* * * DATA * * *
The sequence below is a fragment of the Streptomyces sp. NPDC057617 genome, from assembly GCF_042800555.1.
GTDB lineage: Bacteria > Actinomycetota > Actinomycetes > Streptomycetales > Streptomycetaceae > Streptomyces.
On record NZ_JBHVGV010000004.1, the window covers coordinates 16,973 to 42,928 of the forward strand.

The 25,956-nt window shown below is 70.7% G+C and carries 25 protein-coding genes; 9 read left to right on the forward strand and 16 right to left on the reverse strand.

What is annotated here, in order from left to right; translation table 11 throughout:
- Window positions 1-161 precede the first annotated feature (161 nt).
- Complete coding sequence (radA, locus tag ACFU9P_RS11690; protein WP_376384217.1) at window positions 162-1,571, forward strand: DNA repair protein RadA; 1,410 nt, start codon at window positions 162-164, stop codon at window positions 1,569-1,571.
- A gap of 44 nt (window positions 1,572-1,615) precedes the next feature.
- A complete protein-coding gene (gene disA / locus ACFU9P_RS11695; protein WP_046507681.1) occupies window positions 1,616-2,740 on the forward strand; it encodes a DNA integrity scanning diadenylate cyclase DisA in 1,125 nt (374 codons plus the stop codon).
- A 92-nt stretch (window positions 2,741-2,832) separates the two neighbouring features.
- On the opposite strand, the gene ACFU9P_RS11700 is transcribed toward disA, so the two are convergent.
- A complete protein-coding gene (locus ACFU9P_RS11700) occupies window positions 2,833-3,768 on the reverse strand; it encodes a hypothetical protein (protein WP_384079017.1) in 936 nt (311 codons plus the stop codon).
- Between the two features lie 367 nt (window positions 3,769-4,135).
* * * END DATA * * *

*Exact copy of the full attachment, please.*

The sequence below is a fragment of the Streptomyces sp. NPDC057617 genome, from assembly GCF_042800555.1.
GTDB lineage: Bacteria > Actinomycetota > Actinomycetes > Streptomycetales > Streptomycetaceae > Streptomyces.
On record NZ_JBHVGV010000004.1, the window covers coordinates 16,973 to 42,928 of the forward strand.

The 25,956-nt window shown below is 70.7% G+C and carries 25 protein-coding genes; 9 read left to right on the forward strand and 16 right to left on the reverse strand.

What is annotated here, in order from left to right; translation table 11 throughout:
- Window positions 1-161 precede the first annotated feature (161 nt).
- Complete coding sequence (radA, locus tag ACFU9P_RS11690; protein WP_376384217.1) at window positions 162-1,571, forward strand: DNA repair protein RadA; 1,410 nt, start codon at window positions 162-164, stop codon at window positions 1,569-1,571.
- A gap of 44 nt (window positions 1,572-1,615) precedes the next feature.
- A complete protein-coding gene (gene disA / locus ACFU9P_RS11695; protein WP_046507681.1) occupies window positions 1,616-2,740 on the forward strand; it encodes a DNA integrity scanning diadenylate cyclase DisA in 1,125 nt (374 codons plus the stop codon).
- A 92-nt stretch (window positions 2,741-2,832) separates the two neighbouring features.
- On the opposite strand, the gene ACFU9P_RS11700 is transcribed toward disA, so the two are convergent.
- A complete protein-coding gene (locus ACFU9P_RS11700) occupies window positions 2,833-3,768 on the reverse strand; it encodes a hypothetical protein (protein WP_384079017.1) in 936 nt (311 codons plus the stop codon).
- Between the two features lie 367 nt (window positions 3,769-4,135).